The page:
The Syrian regime likely continues to produce and use chemical weapons, senior U.S. officials told reporters Thursday.
The officials said that Russia, Syria’s key military backer in the conflict, bore some of the blame for failing enforce a 2013 disarmament deal.
Under the deal, brokered by Washington and Moscow, Syrian President Bashar al-Assad was to stop using chemical weapons and surrender his arsenal by 2014.
Instead, the regime continues to deploy them on civilian areas, and is likely manufacturing new types of chemical weaponry.
The officials said the regime had adapted how it uses its chemical arsenal, launching attacks from the ground – as opposed to aerial attacks – as these are harder to detect.
President Donald Trump is reportedly considering military action to deter further attacks by Damascus, but has yet to make a firm promise to that end.
“The president showed last April he’s willing to look at all the options . . . and using military force is something he’ll still consider doing,” said one official, referring to a strike on a Syrian air base launched in response to last year’s sarin attack.
Instead, the officials said they were hopeful increased sanctions and diplomatic pressure would rein in the regime – or Syria’s unchecked use of chemical weapons could be emulated by actors in other parts of the world.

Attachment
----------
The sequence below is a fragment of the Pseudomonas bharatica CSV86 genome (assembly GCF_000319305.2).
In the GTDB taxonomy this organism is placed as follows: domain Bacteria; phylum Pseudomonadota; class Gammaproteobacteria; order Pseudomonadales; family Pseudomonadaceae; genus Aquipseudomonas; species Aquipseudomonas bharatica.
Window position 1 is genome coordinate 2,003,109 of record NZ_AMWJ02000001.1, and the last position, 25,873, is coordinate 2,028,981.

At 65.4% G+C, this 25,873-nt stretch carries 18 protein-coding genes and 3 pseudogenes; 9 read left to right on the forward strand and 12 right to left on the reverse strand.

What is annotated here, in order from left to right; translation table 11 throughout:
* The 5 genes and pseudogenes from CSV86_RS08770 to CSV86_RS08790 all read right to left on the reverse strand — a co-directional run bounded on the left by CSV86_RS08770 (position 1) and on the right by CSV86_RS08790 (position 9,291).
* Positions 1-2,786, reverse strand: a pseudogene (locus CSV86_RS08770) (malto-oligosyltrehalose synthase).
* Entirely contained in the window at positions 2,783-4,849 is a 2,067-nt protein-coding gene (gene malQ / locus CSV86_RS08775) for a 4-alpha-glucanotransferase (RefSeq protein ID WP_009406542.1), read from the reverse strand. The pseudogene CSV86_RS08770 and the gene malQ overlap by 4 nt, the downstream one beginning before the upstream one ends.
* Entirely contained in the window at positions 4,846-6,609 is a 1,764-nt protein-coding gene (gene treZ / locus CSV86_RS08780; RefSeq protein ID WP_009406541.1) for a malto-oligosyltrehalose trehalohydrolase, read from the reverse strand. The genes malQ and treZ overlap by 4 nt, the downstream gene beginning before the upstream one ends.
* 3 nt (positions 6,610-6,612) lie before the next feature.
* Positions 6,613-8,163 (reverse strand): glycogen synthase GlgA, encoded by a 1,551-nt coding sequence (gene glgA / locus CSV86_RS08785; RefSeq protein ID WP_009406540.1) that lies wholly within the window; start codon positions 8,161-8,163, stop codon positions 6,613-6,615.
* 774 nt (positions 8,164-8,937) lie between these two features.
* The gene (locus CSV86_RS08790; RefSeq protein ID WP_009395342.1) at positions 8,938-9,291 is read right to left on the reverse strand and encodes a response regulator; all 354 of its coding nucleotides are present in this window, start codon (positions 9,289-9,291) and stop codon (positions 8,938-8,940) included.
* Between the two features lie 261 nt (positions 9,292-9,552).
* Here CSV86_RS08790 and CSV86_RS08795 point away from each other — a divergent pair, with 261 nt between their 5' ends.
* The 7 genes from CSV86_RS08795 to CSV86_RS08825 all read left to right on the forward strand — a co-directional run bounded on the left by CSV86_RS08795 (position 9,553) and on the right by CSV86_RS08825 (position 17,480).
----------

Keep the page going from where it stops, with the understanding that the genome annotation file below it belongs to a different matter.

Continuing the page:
Although there has been no major chemical attack since sarin killed 87 people in Khan Sheikhoun last April, officials warned of repeated attacks on civilian areas, involving both chlorine, which has non-military applications, and sarin, a more sophisticated and deadly chemical weapon.
“They think they can get away with it if they keep it under a certain level,” an official said.
The newspaper was told the regime is relying on chemical weapons to make up for a shortfall in military manpower after nearly seven years of conflict. “They don’t have the manpower to be strong everywhere at once,” an official said.
The chemicals also acted as an effective “instrument of terror” to instil fear in civilian populations in rebel-held areas.
Syria has repeatedly denied carrying out any chemical attacks, despite international reports finding otherwise. Russia, one of the regime’s chief backers, has denied any knowledge of Syria’s chemical weapons use.
Cover image: A poison hazard danger sign is seen in the town of Khan Shaykun, Idlib province, Syria on April 05, 2017. On Tuesday more than 100 civilians had been killed and 500 others, mostly children, injured in Assad Regime's suspected chlorine gas attack carried out by warplanes in the town of Khan Shaykun, Idlib province. (Ogun Duru/Anadolu Agency/Getty Images)